Now that we have established gravitational force to exist for galaxies, it is just logical to believe that just like Earth is kept in orbit by the Sun, all galaxies can keep other (smaller) galaxies in orbit as well. Such galaxies orbiting larger galaxies are called “satellites”. This phenomenon was first proposed in early 1900 and was verified in 1923 by Edwin Hubble, the namesake of the Hubble Space Telescope.

Satellites of Milky Way

Today, we have identified 35 to 60 satellites of the Milky Way, a range value because we aren’t sure if all of them are galaxies or not. All the verified ones are dwarf galaxies, each containing less than 1/100th the mass of the Milky Way. I’ll be shedding light (how ironic) on the largest (and the craziest) few, although I recommend you to check out the full list on Wikipedia.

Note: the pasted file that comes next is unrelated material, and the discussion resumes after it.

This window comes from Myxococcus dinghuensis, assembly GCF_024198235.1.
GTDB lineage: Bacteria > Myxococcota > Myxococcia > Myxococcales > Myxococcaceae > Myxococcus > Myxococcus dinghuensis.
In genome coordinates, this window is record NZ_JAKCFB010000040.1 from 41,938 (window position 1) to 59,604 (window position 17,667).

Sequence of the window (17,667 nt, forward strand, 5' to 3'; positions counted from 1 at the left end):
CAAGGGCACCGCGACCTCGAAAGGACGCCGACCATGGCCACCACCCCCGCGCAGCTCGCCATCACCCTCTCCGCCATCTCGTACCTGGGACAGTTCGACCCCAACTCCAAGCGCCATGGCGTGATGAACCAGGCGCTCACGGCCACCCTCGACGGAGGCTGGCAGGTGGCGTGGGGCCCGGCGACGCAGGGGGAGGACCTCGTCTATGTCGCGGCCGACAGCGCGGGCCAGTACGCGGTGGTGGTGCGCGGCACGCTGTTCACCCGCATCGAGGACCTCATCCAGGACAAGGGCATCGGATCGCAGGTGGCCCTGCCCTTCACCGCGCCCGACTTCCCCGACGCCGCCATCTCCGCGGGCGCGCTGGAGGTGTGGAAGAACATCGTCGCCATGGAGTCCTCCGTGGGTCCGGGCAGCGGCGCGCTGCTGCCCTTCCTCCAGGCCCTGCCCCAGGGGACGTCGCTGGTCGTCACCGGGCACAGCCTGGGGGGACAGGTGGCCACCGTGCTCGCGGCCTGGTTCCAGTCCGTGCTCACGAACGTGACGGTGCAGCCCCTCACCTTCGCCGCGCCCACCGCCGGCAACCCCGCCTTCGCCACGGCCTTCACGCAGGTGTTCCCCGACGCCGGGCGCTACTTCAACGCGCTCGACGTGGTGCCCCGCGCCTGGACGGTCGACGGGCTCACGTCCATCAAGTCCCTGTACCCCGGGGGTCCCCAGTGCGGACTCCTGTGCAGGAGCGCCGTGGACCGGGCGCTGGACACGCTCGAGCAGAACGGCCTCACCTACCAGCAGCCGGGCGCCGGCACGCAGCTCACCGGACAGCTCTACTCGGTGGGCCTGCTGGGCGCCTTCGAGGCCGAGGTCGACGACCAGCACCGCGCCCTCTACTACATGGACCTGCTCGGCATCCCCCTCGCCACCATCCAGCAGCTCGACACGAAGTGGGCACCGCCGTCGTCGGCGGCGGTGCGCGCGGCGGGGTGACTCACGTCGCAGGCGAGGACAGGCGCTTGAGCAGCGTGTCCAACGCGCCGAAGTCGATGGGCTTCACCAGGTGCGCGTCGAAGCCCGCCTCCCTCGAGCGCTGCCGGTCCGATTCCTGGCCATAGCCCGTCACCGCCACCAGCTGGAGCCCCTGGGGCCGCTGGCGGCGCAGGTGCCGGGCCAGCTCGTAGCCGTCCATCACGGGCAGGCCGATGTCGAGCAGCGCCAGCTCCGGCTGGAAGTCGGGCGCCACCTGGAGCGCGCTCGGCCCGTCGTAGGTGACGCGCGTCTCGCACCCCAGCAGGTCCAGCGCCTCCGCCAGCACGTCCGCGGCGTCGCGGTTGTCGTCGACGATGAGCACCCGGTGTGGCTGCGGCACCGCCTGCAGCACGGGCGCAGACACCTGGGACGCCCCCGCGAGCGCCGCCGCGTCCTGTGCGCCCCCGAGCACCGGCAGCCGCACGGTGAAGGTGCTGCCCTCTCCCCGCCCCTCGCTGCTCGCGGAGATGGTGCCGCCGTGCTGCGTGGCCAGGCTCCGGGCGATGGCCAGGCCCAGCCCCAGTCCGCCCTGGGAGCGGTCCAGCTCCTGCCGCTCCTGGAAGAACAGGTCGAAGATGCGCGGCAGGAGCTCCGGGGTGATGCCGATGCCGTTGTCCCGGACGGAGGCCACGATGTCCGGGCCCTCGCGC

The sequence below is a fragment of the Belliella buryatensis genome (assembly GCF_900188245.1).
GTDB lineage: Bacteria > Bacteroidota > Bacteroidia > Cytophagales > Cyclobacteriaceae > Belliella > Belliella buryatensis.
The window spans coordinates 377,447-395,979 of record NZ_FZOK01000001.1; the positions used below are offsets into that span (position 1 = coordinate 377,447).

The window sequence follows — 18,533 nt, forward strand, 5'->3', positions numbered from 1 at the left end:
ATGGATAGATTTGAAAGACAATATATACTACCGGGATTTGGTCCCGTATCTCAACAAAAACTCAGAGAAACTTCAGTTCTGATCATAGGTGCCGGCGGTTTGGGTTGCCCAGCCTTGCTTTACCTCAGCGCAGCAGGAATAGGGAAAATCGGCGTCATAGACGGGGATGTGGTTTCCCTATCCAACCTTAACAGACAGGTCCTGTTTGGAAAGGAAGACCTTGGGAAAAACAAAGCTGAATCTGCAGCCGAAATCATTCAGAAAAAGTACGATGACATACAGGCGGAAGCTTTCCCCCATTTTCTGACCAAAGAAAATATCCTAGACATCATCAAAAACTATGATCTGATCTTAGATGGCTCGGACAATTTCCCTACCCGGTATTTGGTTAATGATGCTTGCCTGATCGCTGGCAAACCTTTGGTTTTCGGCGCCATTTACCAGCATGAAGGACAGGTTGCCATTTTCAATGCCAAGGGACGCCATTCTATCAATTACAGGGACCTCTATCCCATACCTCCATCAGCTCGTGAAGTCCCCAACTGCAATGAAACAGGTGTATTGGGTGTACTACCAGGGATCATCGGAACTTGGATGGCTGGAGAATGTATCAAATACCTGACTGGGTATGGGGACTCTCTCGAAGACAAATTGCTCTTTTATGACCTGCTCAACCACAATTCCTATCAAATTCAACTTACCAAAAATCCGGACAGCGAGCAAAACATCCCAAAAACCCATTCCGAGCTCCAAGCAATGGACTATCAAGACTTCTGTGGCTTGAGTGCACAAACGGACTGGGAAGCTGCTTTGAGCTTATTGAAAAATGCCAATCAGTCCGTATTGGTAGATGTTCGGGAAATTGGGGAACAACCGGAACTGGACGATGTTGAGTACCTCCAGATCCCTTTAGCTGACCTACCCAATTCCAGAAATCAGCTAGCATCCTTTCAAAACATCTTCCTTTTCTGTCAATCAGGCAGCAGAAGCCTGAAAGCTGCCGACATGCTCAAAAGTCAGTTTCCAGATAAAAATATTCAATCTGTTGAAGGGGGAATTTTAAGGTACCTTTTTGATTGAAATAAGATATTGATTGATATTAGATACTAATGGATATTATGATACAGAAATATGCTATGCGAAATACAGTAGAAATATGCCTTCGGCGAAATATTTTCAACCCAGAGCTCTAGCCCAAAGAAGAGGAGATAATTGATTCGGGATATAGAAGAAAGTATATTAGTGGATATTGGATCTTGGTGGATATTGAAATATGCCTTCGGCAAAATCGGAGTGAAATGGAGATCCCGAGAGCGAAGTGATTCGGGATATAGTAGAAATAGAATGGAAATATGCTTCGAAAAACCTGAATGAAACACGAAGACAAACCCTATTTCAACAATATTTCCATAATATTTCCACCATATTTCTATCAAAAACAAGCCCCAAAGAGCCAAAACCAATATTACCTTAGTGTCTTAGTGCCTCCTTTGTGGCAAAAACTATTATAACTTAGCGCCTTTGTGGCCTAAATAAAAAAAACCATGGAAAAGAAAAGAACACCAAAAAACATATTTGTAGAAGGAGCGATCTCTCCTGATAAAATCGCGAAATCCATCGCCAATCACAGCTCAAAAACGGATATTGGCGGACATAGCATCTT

Large Magellanic Cloud

The LMC as seen from the Paranal Observatory in Chile.

The Large Magellanic Cloud is the largest satellite galaxy of Milky Way, and in extension the fourth largest galaxy in the local group. The LMC is a dwarf Magellanic spiral galaxy, a type of galaxy that falls somewhere between a spiral and an irregular galaxy. It is 14,000 light years in diameter (1 light year is about 9.5 trillion km), and contains stars equivalent to the mass of 10 billion suns. Despite all these insane numbers, the LMC is mere 7% the size of Milky Way.

The LMC was spotted and recorded by astronomers since 900 AD. In 1519, Portuguese explorer Ferdinand Magellan spotted the galaxy and recorded it in his log as a “cloud-like” feature in the night sky. The galaxy hence bears his name.